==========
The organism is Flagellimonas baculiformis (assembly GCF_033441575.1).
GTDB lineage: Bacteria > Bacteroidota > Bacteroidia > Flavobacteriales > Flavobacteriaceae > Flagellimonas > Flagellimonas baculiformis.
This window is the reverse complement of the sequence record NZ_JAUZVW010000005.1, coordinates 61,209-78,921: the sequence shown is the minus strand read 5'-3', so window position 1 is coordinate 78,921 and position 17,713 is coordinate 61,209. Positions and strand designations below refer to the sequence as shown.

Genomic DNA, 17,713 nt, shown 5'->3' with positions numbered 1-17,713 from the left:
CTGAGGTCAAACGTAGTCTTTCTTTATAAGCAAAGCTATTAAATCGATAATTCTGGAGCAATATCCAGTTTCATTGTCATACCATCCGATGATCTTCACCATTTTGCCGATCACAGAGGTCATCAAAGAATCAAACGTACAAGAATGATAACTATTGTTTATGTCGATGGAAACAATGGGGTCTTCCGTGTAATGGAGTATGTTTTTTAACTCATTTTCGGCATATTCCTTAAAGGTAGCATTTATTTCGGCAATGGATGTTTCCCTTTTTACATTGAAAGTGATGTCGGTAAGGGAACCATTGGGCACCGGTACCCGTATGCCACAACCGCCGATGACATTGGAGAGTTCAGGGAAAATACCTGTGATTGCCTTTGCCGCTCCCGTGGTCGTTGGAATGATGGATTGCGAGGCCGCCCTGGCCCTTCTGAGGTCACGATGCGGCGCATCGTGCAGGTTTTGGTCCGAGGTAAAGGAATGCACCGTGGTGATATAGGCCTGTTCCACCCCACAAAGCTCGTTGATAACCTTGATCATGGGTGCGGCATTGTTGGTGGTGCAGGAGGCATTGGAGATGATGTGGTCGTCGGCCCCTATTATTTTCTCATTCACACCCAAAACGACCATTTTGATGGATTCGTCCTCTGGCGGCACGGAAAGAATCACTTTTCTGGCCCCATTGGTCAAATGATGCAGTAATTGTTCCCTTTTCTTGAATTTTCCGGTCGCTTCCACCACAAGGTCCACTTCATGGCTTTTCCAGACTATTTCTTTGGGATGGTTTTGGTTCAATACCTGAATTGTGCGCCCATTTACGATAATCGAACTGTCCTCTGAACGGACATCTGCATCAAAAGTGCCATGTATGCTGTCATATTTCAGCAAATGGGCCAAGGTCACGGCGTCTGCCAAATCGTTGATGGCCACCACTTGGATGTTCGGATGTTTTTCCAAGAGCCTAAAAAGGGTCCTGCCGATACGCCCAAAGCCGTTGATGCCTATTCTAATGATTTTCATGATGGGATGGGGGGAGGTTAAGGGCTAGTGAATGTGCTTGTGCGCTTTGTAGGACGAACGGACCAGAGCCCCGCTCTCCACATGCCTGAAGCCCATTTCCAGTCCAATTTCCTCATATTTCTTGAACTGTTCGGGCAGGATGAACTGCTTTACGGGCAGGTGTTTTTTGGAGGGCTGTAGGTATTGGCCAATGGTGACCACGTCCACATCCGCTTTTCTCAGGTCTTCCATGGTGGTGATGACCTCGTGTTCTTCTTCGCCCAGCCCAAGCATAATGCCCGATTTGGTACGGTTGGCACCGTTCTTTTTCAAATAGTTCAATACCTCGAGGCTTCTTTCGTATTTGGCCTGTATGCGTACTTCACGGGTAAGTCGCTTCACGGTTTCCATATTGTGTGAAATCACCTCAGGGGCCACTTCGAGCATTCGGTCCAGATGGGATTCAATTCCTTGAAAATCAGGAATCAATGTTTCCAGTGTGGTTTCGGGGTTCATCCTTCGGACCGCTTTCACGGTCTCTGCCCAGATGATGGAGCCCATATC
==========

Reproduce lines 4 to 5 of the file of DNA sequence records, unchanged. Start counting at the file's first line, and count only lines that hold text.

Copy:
Genomic DNA, 17,713 nt, shown 5'->3' with positions numbered 1-17,713 from the left:
CTGAGGTCAAACGTAGTCTTTCTTTATAAGCAAAGCTATTAAATCGATAATTCTGGAGCAATATCCAGTTTCATTGTCATACCATCCGATGATCTTCACCATTTTGCCGATCACAGAGGTCATCAAAGAATCAAACGTACAAGAATGATAACTATTGTTTATGTCGATGGAAACAATGGGGTCTTCCGTGTAATGGAGTATGTTTTTTAACTCATTTTCGGCATATTCCTTAAAGGTAGCATTTATTTCGGCAATGGATGTTTCCCTTTTTACATTGAAAGTGATGTCGGTAAGGGAACCATTGGGCACCGGTACCCGTATGCCACAACCGCCGATGACATTGGAGAGTTCAGGGAAAATACCTGTGATTGCCTTTGCCGCTCCCGTGGTCGTTGGAATGATGGATTGCGAGGCCGCCCTGGCCCTTCTGAGGTCACGATGCGGCGCATCGTGCAGGTTTTGGTCCGAGGTAAAGGAATGCACCGTGGTGATATAGGCCTGTTCCACCCCACAAAGCTCGTTGATAACCTTGATCATGGGTGCGGCATTGTTGGTGGTGCAGGAGGCATTGGAGATGATGTGGTCGTCGGCCCCTATTATTTTCTCATTCACACCCAAAACGACCATTTTGATGGATTCGTCCTCTGGCGGCACGGAAAGAATCACTTTTCTGGCCCCATTGGTCAAATGATGCAGTAATTGTTCCCTTTTCTTGAATTTTCCGGTCGCTTCCACCACAAGGTCCACTTCATGGCTTTTCCAGACTATTTCTTTGGGATGGTTTTGGTTCAATACCTGAATTGTGCGCCCATTTACGATAATCGAACTGTCCTCTGAACGGACATCTGCATCAAAAGTGCCATGTATGCTGTCATATTTCAGCAAATGGGCCAAGGTCACGGCGTCTGCCAAATCGTTGATGGCCACCACTTGGATGTTCGGATGTTTTTCCAAGAGCCTAAAAAGGGTCCTGCCGATACGCCCAAAGCCGTTGATGCCTATTCTAATGATTTTCATGATGGGATGGGGGGAGGTTAAGGGCTAGTGAATGTGCTTGTGCGCTTTGTAGGACGAACGGACCAGAGCCCCGCTCTCCACATGCCTGAAGCCCATTTCCAGTCCAATTTCCTCATATTTCTTGAACTGTTCGGGCAGGATGAACTGCTTTACGGGCAGGTGTTTTTTGGAGGGCTGTAGGTATTGGCCAATGGTGACCACGTCCACATCCGCTTTTCTCAGGTCTTCCATGGTGGTGATGACCTCGTGTTCTTCTTCGCCCAGCCCAAGCATAATGCCCGATTTGGTACGGTTGGCACCGTTCTTTTTCAAATAGTTCAATACCTCGAGGCTTCTTTCGTATTTGGCCTGTATGCGTACTTCACGGGTAAGTCGCTTCACGGTTTCCATATTGTGTGAAATCACCTCAGGGGCCACTTCGAGCATTCGGTCCAGATGGGATTCAATTCCTTGAAAATCAGGAATCAATGTTTCCAGTGTGGTTTCGGGGTTCATCCTTCGGACCGCTTTCACGGTCTCTGCCCAGATGATGGAGCCCATATC